Third-party data breach affecting Canadian government could involve data from 1999

Any govt staffers who used relocation services over past 24 years could be at risk

The government of Canada has confirmed its data was accessed after two of its third-party service providers were attacked.

The third parties both provided relocation services for public sector workers and the government is currently analyzing a "significant volume of data" which could date back to 1999.

No formal conclusions have yet been made about the number of workers impacted due to the large-scale task of analyzing the relevant data. 

However, the servers impacted by the breach held data related to current and former Canadian government staff, members of the Canadian armed forces, and Royal Canadian Mounted Police workers - aka Mounties.

"At this time, given the significant volume of data being assessed, we cannot yet identify specific individuals impacted; however, preliminary information indicates that breached information could belong to anyone who has used relocation services as early as 1999 and may include any personal and financial information that employees provided to the companies," a government statement read.

It also informed the Canadian Centre for Cyber Security as well as the Office of the Privacy Commissioner and the Royal Canadian Mounted Police.

Those who think they may be affected are advised to update any login details that may be similar to those used to access BGRS or Sirva's systems.

Enabling MFA across all accounts that are used for online transactions is also advised, as is the manual monitoring of personal accounts for any potential malicious activity.

Work is currently being carried out to identify and address any vulnerabilities that may have led to the incident, according to the statement.

"The Government of Canada is not waiting for the outcomes of this analysis and is taking a proactive, precautionary approach to support those potentially affected," it said. "Services such as credit monitoring or reissuing valid passports that may have been compromised will be provided to current and former members of the public service, RCMP, and the Canadian Armed Forces who have relocated with BGRS or SIRVA Canada during the last 24 years. 

"Additional details about the services that will be offered, and how to access them will be provided as soon as possible."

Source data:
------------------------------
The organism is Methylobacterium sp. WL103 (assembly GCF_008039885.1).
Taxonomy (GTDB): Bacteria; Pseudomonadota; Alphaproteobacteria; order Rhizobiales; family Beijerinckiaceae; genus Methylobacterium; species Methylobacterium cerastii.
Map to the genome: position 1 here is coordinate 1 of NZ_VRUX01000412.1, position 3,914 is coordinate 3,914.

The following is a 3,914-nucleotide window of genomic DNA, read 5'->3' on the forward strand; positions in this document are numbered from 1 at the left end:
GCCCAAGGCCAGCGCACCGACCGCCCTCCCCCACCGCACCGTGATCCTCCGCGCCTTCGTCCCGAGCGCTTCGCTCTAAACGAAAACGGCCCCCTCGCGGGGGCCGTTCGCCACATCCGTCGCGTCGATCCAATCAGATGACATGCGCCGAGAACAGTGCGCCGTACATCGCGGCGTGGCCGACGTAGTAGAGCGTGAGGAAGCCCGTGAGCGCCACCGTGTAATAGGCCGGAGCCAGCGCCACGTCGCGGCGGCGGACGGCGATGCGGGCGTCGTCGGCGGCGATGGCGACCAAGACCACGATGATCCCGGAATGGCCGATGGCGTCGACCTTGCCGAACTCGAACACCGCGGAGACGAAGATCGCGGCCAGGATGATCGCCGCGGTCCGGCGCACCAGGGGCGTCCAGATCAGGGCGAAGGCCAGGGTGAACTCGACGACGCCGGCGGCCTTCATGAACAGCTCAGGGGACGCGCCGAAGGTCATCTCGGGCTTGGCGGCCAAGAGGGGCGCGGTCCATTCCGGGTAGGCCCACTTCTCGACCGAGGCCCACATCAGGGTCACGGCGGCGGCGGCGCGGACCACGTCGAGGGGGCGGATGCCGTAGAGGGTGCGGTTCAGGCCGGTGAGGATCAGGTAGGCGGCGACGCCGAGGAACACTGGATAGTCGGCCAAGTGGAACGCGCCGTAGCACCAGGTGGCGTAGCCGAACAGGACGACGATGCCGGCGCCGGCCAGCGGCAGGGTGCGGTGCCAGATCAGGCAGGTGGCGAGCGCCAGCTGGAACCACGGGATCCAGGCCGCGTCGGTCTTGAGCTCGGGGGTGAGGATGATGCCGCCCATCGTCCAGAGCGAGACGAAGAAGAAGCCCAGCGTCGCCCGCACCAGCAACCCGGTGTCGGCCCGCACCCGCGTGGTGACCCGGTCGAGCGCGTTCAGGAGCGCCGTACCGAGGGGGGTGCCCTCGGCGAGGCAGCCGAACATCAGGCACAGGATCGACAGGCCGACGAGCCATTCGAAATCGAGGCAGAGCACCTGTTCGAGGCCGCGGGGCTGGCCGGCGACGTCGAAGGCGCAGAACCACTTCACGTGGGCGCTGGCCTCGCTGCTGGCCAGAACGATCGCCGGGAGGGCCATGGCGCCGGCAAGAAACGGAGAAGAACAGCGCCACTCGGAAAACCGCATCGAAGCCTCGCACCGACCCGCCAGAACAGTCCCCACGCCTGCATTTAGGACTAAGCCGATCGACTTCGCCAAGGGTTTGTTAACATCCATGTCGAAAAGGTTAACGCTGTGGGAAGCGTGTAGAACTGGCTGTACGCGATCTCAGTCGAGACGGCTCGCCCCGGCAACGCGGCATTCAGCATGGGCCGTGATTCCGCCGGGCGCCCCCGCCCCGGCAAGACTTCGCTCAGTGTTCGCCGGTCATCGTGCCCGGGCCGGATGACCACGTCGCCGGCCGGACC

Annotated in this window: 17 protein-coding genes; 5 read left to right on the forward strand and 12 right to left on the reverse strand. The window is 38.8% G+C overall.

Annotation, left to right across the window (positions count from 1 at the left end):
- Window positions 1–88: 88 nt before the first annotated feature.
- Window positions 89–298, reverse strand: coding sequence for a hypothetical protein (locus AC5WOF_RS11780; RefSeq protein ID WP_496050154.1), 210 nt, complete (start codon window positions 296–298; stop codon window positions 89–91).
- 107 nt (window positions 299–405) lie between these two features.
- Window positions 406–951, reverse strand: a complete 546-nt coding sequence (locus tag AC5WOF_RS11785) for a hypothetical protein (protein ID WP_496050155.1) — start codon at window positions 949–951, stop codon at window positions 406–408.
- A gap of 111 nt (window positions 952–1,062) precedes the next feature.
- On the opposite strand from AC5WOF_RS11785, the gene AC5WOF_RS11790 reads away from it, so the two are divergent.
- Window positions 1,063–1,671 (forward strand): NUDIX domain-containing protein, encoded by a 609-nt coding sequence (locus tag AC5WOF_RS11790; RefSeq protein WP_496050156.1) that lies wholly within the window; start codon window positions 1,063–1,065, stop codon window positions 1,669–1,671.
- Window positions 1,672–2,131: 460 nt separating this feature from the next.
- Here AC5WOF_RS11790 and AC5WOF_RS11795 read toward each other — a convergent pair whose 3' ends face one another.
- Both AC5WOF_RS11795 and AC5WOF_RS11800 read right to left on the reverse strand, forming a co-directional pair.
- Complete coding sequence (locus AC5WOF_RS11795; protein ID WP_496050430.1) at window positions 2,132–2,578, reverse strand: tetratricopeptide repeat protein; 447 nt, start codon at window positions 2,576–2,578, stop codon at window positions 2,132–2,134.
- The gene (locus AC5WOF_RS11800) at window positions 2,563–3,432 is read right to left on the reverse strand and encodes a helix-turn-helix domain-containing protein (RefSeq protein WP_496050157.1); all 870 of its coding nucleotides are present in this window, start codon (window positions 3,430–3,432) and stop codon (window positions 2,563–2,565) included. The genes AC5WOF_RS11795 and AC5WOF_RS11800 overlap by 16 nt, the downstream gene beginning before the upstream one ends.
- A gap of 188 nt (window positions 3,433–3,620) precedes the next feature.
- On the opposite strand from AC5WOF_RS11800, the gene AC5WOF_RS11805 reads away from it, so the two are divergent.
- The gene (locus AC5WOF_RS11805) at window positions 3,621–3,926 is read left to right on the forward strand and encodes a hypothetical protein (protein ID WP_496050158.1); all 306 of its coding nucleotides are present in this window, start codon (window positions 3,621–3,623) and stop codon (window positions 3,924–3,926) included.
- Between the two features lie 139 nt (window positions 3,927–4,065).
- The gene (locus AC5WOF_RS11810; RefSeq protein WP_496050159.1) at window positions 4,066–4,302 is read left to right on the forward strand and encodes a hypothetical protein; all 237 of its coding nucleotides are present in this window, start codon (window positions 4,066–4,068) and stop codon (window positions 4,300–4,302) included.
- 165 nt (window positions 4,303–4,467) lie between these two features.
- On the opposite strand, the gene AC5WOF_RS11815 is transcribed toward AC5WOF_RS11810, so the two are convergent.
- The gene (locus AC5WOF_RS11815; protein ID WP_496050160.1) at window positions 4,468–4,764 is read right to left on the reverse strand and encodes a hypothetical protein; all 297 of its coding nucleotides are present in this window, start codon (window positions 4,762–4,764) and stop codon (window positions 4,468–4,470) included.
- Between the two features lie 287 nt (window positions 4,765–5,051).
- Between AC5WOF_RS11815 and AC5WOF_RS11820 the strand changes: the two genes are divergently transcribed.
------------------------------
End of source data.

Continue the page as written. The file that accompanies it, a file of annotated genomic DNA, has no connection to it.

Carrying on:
The government of Canada first issued an alert about a September online attack on Brookfield Global Relocation Services (BGRS) on October 20. Its updated announcement on November 17 revealed intruders had accessed data from BGRS as well as Sirva, the other third-party provider.

Sirva and BGRS completed a merger in August 2022, which may explain why an attack on BGRS also meant data was impacted on Sirva's systems. 

Very little has been formally confirmed about the incident at this stage, including the scale of data scooped by the criminals, which info was compromised, how many people are affected, and how the attackers got in.

However, ransomware gang LockBit has claimed an attack on Sirva, and claimed to have published what it says is more than 1.5TB worth of documents belonging to the company, as well as three full CRM backups from its US, UK, and Australia offices. BGRS has not been named on its leak site.

LockBit website showing Sirva as a victim, along with a description of the data it allegedly stole

Like with the Royal Mail incident earlier this year, LockBit also published what it claims to be the entire negotiation history between its affiliate and Sirva, which spanned October 6-19 – ending the day before the government of Canada's first breach alert.

If the messages are legitimate, the ransom was first set at $15 million but after two weeks of talks, LockBit dropped its price to a minimum of $7.5 million, in line with the criminals' maximum 50 percent discount rule they imposed on October 1.

Sirva's payment offer appeared to be a maximum of $1 million which was raised from an initial offer of $500,000. The general advice from authorities and experts is not to pay ransoms. Many victims never get their data back and you only have the criminal's word for it they wont release the data - or sell it - anyway.

The Register has approached Sirva for comment but it did not reply. ®

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